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March 09, 2022

Scientists expect COVID-19 to become endemic, but a new report stresses the U.S. is far from the 'next normal'

Several Philly scientists helped outline a plan to better protect Americans from the coronavirus as the omicron surge dissipates

Illness COVID-19
COVID-19 endemic future Jerry Habraken/USA TODAY NETWORK

The U.S. only will return to a sense of normalcy when the disease burden from COVID-19 is similar to that of other respiratory viruses, scientists say. Above, people take tests at the Northeast State Service Center in Delaware in January.

Many parts of the United States, including the Philadelphia region, have lifted most COVID-19 restrictions in response to declining cases and hospitalizations. But a group of health experts have provided a reality check on what the future might hold. 

In a 136-page report, the experts laid out a detailed road map to the "next normal," a period when COVID-19 becomes endemic. But with COVID-19 deaths still 10 times higher than those caused by seasonal respiratory viruses, like the flu, they emphasized that the U.S. is still far from getting "back to normal."

The report was written by 23 scientists, doctors and public health experts. Several served on President Joe Biden's COVID-19 transition team, including Dr. Ezekiel J. Emanuel, vice provost of global initiatives at the University of Pennsylvania. 

Two other Penn professors – Dolores Albarracín and E. John Wherry – and Dr. Paul Offit, director of the Vaccine Education Center at the Children's Hospital of Philadelphia, also are among the authors. William Hite, superintendent of the School District of Philadelphia, was among 30 other contributors. 

Their report echoes the message of Dr. Anthony Fauci, the chief medical advisor to the White House – that the U.S. only can return to a sense of normalcy when the disease burden is similar to that of other viruses.

The "next normal" will arrive when the U.S. can live with the coronavirus, but without major disruptions to daily life, like the emergency mitigation measures seen during the last two years, the authors wrote. 

In past years, bad seasons of respiratory viruses, including the flu and respiratory syncytial virus, have led to as many as 1,150 deaths per week without the restrictions implemented during the COVID-19 pandemic.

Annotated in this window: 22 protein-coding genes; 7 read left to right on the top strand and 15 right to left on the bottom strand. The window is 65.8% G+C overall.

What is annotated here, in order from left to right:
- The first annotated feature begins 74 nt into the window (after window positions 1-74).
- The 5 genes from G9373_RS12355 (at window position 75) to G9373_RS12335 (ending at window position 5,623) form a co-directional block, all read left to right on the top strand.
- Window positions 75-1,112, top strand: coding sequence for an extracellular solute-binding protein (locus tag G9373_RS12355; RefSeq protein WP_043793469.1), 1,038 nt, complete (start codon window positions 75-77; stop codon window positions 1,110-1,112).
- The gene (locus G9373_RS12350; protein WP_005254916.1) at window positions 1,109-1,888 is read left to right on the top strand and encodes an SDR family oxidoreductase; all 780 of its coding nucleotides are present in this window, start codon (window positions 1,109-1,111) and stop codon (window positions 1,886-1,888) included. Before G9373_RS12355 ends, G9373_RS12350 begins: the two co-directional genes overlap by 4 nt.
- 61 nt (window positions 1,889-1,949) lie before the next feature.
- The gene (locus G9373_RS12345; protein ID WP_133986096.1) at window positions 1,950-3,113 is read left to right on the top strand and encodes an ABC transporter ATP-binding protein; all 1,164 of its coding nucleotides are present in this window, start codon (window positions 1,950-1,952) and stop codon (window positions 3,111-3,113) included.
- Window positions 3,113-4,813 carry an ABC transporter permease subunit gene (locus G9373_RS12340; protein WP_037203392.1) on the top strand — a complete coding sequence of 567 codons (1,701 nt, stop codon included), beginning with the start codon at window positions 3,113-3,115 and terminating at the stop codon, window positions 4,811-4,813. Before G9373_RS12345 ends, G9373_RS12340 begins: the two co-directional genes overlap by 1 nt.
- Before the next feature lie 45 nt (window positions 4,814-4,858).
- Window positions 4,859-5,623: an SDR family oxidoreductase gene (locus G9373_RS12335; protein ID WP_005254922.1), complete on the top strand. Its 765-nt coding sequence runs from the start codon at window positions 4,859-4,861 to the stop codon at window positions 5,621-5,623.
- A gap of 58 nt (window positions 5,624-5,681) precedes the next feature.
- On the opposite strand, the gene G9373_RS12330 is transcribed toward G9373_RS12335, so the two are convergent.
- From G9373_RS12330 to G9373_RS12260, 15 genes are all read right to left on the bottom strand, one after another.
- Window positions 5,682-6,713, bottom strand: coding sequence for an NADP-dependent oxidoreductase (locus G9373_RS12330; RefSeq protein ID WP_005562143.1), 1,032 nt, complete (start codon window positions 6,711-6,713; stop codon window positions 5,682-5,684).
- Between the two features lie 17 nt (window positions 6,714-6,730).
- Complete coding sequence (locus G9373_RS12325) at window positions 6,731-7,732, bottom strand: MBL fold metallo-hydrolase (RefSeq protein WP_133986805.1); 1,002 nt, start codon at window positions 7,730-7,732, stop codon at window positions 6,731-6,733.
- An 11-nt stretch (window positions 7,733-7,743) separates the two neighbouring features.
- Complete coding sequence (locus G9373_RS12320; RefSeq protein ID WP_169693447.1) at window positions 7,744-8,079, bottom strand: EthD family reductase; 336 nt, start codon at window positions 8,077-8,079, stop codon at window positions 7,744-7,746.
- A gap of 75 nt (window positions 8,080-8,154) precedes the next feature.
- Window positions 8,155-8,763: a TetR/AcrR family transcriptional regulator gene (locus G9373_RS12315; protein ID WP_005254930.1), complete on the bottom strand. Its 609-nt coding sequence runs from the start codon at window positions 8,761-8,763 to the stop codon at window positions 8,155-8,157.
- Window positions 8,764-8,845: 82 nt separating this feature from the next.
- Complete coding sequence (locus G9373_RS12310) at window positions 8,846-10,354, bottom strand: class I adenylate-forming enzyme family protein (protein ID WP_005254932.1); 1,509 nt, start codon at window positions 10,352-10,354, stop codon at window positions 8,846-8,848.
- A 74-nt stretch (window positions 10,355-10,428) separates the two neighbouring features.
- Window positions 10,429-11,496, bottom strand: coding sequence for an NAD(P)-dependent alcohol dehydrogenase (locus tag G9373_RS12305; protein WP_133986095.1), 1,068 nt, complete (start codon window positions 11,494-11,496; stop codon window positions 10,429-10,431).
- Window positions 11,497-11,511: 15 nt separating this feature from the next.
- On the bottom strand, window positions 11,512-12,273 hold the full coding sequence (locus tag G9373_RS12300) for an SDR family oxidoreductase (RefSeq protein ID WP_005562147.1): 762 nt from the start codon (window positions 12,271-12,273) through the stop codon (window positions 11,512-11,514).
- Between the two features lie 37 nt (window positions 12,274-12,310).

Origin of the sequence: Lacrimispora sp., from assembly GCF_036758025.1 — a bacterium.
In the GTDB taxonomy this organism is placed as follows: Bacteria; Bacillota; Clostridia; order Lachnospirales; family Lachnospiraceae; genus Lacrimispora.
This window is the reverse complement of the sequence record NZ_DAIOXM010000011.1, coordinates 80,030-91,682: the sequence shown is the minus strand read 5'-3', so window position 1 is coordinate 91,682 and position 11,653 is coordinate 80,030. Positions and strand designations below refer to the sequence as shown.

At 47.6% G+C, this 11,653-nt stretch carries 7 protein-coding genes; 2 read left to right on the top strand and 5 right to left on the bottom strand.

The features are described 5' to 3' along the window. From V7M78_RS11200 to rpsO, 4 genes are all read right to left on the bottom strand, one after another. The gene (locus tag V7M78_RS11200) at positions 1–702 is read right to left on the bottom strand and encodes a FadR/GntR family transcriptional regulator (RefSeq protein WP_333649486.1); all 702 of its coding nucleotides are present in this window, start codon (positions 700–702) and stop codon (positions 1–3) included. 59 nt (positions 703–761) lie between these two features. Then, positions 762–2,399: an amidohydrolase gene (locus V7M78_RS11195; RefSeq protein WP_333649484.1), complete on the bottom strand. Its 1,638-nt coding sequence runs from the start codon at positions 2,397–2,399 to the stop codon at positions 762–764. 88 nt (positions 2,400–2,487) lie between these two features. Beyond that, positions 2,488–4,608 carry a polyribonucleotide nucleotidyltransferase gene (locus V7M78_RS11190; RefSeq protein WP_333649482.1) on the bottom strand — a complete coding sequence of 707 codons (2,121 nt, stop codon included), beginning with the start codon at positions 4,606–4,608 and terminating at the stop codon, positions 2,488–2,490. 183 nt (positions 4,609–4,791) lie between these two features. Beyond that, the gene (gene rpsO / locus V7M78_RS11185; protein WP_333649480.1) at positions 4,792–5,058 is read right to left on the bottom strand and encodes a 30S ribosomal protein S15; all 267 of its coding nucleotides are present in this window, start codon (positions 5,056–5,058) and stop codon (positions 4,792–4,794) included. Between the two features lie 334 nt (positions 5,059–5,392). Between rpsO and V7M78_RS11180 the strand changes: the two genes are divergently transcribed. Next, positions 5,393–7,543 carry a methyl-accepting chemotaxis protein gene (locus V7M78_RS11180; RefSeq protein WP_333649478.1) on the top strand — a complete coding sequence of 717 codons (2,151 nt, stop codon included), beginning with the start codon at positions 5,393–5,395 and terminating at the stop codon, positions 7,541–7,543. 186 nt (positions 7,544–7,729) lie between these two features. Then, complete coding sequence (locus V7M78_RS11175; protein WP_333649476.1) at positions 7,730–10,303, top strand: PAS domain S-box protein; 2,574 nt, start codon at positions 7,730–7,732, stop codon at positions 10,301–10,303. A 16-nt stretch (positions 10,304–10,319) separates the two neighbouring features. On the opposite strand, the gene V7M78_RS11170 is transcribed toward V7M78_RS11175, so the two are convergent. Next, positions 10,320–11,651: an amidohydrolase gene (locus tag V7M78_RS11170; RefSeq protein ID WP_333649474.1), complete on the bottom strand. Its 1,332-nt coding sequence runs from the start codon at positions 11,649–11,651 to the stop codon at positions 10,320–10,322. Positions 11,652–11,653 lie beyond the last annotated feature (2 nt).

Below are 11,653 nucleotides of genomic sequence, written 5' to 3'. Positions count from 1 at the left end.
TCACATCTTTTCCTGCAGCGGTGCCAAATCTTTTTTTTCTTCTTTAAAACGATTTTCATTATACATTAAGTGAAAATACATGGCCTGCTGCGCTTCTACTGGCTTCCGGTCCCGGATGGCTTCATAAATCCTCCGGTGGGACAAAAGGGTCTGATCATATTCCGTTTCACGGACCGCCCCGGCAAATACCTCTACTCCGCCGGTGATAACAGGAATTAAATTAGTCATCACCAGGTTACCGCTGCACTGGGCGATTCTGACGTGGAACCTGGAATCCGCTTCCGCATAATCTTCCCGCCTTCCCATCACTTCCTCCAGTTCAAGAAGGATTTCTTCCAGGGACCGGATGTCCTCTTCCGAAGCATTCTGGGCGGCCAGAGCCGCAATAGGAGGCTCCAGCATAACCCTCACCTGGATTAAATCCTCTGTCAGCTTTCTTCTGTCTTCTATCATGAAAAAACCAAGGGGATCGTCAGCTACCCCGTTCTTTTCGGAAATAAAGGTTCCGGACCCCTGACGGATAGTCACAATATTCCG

However, the rate of COVID-19 deaths remains much higher than that number. Some weekly death tolls have been as high as 12,000 people. Last week more than 9,000 people died from the virus, according to the U.S. Centers for Disease Control and Prevention.

"Make no mistake, the United States is far from a normal situation," the authors wrote.

The report comes less than two weeks after the CDC issued new COVID-19 guidance that paved the way for many municipalities, including Philadelphia, to lift their indoor mask mandates.

The authors outlined several possible scenarios for the future. In the most optimistic scenario, annual death totals might be as low as 20,000 due to higher population immunity through vaccination and infection rates.

In a more pessimistic scenario, as many as 264,000 people could die from COVID-19 between now and March 2023. This could occur if a new variant infects about 80% of the U.S. population, with 0.1% of those infected dying.

Even in that scenario, however, the loss of life would be less than what the country has suffered in the last two years of the pandemic.

While data points to the pandemic improving, the authors warned against celebrating too prematurely. They said there is still much work to be done to protect the country not only from COVID-19, but other diseases as well.

In the report, they outlined major investments the U.S. should make to better manage COVID-19 in the future. They recommend the White House create a position on the National Security Council to advise the president on pandemic threats. They said the U.S. also should invest in a multi-drug, oral antiviral cocktail since it is expected that the virus will develop resistance to any single drug.

The authors said the U.S. needs a better system to provide easy access to testing for respiratory illnesses and quick prescriptions to antiviral drugs that target particular viruses.

The report also called for greater investments in public health. That includes creating an infectious diseases dashboard to help national, state and local leaders introduce, modify or lift public health measures. Stricter building codes for better air ventilation and more research into long COVID are needed, too.

"This report hopes to influence critical decisions that must be made to positively affect the future of U.S. security, economic and health care planning," Emanuel, who spearheaded the writing of the report, told Forbes

The report also addressed the fatigue people are feeling in regard to the pandemic.

"Some think that we are finished with this pandemic, but, with 1,500 deaths a day – we are not," Rick Bright, CEO of the Pandemic Prevention Institute, told Forbes. "Many of us are done with the virus, but the virus is certainly not done with us. This is the moment when we need to identify the right tools and approaches to address this pandemic and any future pathogen threat."

The authors wanted to provide this blueprint now partly due to concerns that Russia's invasion of Ukraine will divert attention and resources from controlling the coronavirus and planning for future pandemics.

"I do think it's a worry," Emanuel told STAT. "And part of the reason to lay this out is to emphasize that that would be a huge mistake, and a really, really serious flaw."

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